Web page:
Care to guess the name of the newspaper I’ve read virtually every day for the past 45 years? Since I live in the world of business, you might not be surprised that it’s the Wall Street Journal.
Sometimes in the past I’ve suggested that a current or historical figure might have made a good financial planner but today I’m looking at a different theme – people who get excited for no real reason.
Do any of these phrases sound familiar?
• Stock market rout
• Beaten-up stocks
A recently widowed woman visited our office not long ago asking for help understanding her investment portfolio. Fortunately, she was in good financial shape but I was struck by some of her questions. While I strive for clarity both in person and in print, at one point she asked me what an index fund was.
If an investor decides that stock ownership seems like a workable strategy for making money over time, how does she or he decide which company to become an owner of, i.e. which stock to purchase? Choices abound. There are shares of around 8,000 companies currently available on US exchanges and at least that many more on foreign exchanges.
Hedge funds are periodically in the news, so let’s shine a light into that corner of the market beginning with a definition. When used as a verb, hedge means to limit or qualify (something) by conditions or exceptions. Since we know that a fund is a pooled investment strategy, we can see that a hedge fund is a pooled investment used to limit risk.
Many great fortunes have been made by purchasing the right stock at the right time but the risk inherent in the stock market means that there will always be a role for bonds to play.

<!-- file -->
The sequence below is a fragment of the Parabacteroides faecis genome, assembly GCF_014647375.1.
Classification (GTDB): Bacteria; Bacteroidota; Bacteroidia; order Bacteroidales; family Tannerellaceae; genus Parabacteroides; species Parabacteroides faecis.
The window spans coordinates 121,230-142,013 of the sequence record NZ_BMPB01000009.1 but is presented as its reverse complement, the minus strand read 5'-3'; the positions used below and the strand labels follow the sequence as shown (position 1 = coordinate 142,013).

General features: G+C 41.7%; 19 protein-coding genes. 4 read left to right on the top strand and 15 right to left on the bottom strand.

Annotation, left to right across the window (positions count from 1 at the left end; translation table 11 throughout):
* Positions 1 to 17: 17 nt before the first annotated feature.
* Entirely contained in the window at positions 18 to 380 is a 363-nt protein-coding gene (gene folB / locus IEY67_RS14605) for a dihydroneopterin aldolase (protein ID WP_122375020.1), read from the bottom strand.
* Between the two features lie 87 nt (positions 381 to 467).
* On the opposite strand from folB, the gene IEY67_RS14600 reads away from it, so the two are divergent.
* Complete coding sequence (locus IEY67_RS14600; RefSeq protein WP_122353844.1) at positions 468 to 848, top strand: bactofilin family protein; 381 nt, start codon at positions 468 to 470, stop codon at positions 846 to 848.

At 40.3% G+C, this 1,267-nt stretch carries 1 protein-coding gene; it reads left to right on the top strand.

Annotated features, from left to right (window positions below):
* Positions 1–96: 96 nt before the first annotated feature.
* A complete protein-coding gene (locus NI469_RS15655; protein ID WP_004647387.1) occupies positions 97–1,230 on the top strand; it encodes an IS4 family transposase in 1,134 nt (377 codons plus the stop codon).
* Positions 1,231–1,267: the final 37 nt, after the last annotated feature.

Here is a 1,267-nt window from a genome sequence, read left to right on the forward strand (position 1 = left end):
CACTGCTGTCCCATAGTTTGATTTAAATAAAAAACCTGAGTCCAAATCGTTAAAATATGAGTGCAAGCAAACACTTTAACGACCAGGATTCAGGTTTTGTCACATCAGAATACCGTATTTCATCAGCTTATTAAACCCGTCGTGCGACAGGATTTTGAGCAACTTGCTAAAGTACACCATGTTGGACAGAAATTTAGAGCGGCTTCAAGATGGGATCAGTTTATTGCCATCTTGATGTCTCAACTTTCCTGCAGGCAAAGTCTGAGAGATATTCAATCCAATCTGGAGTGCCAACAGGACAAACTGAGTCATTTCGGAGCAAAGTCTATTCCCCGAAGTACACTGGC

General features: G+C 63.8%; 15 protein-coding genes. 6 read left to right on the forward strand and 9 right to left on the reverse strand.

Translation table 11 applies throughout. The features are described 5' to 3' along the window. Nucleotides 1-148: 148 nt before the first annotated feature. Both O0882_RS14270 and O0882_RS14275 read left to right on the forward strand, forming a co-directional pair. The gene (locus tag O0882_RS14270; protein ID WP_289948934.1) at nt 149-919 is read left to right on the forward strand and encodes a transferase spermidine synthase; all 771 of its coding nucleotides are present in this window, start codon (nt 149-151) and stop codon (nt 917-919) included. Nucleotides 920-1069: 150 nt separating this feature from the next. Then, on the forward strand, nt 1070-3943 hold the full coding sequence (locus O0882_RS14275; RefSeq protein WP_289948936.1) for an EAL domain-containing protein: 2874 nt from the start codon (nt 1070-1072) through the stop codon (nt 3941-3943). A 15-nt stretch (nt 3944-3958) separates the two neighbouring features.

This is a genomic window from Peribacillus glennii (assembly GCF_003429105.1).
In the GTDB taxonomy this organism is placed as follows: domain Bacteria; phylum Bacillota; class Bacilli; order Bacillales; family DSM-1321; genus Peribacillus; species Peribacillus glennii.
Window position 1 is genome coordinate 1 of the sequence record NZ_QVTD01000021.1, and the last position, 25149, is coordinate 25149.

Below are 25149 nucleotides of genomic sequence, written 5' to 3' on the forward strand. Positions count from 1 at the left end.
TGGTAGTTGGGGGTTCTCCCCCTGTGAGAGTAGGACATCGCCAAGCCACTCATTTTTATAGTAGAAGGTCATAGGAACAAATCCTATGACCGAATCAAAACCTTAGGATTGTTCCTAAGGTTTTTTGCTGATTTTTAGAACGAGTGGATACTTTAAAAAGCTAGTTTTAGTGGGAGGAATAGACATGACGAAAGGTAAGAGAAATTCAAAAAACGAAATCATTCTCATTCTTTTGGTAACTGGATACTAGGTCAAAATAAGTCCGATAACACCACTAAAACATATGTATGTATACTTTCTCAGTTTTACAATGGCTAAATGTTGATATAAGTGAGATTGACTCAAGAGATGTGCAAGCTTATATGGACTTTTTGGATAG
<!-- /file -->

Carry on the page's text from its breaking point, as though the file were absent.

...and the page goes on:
Although I’ve been helping people with their investments for twenty-five years, I know there’s always going to be something new to learn so I regularly attend conventions and participate in asset manager’s conference calls. A few years ago, I was on a call hosted by Christopher Davis, a third generation money manager from the Boston area.
My previous newsletter kicked off the tour of our office wall which features quotations that I find helpful in various ways. We last heard from Peter Lynch, legendary manager of the Fidelity Magellan Fund. Next up is the current manager of Berkshire-Hathaway’s investment portfolio, Warren Buffett.
His contribution to our wall is “Investing is simple, but not easy”.
I’m turning to the Bard for the title of 2014’s first message because there are articles everywhere right now offering forecasts for the upcoming year. I never try that myself because I know I can’t predict the future. Instead, I thought I’d reflect a bit on the past to see what lessons we might learn.
Fortune magazine recently published an excerpt from a new Bernie Madoff book.